According to studies by the Spanish Sleep Society (SES, for its Spanish acronym), some aspects of isolation have an impact on the quantity and quality of sleep, such as less exposure to natural light, reduced physical activity, and loss of daily routines, altering our biological clock, resulting in poor quality sleep and greater fatigue during the day. Isolation can generate anxiety and a feeling of lack of control of the situation, which produces:
- Greater difficulty falling asleep.
- Continually waking up at night.
- Worse quality of sleep.
- Fewer total hours of sleep.
To avoid insomnia during this stage of isolation:
- Follow some daily routines to set your internal clock, that is, get up and go to bed at the same time, set regular times for breakfast, lunch, and dinner, eat healthy, hydrate continuously, and do not stay in pajamas during the day.
- Expose yourself to natural light for at least two hours in the morning. Depending on the characteristics and size of each house, you can go out to the balcony or terrace, have breakfast by the window. Try to be in rooms with natural light.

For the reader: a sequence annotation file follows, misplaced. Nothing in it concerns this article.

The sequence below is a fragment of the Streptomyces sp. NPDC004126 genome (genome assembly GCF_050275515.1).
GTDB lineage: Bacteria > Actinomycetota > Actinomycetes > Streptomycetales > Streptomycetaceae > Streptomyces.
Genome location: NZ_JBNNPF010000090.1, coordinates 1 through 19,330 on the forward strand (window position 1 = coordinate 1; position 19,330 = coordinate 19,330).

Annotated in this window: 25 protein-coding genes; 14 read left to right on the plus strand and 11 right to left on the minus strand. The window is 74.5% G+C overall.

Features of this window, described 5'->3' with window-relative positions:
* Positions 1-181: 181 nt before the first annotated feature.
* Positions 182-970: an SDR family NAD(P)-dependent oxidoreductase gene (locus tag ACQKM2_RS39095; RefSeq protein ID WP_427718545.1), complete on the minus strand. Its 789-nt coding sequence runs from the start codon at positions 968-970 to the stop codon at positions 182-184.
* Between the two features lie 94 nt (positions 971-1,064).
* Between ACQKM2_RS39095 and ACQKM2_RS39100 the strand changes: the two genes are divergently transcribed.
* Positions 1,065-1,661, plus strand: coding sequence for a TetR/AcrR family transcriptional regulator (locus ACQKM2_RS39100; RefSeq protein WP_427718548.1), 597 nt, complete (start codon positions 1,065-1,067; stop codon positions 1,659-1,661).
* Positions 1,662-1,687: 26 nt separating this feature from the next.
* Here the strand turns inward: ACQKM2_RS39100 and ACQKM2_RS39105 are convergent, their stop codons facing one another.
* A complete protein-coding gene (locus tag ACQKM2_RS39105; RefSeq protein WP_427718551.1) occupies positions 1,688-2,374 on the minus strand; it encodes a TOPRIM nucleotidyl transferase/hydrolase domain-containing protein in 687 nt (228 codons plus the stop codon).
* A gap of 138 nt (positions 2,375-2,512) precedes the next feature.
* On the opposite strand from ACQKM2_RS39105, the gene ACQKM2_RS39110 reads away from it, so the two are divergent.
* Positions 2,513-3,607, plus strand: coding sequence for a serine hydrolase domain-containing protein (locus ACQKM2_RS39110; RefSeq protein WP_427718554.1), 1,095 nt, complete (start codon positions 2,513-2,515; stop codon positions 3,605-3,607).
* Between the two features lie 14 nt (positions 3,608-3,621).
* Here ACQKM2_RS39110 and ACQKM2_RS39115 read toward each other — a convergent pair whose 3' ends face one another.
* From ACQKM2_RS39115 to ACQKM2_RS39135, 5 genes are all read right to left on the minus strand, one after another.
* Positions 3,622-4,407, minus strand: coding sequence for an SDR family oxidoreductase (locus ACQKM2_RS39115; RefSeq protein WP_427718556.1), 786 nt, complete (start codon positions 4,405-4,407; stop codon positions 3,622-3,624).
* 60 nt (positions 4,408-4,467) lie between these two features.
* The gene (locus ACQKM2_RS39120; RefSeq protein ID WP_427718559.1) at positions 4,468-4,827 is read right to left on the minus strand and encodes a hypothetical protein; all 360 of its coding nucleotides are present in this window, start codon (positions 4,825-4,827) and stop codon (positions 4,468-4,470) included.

- At night, avoid mobile phones and tablets as much as possible because their light confuses your internal clock.
- Get regular physical exercise at home, preferably in the morning.
- Avoid daytime naps, if you do, try to keep them short and not take them too late.
- Avoid watching or reading the news just before going to bed, better listen to relaxing music.
- Write how you feel, what emotions you felt during the day, this will help you have more controlled and orderly thoughts.
- Limit tobacco, caffeine, and alcoholic beverages.
- Avoid eating food 30 minutes before going to bed.
- Use the bed only to sleep, never work in your bedroom and less at night.
- Integrate breathing techniques that teach you to relax.
- Adopt a relaxation routine at the end of the day that allows you to unwind.
Sociedad Española de Sueño.
Instituto del Sueño.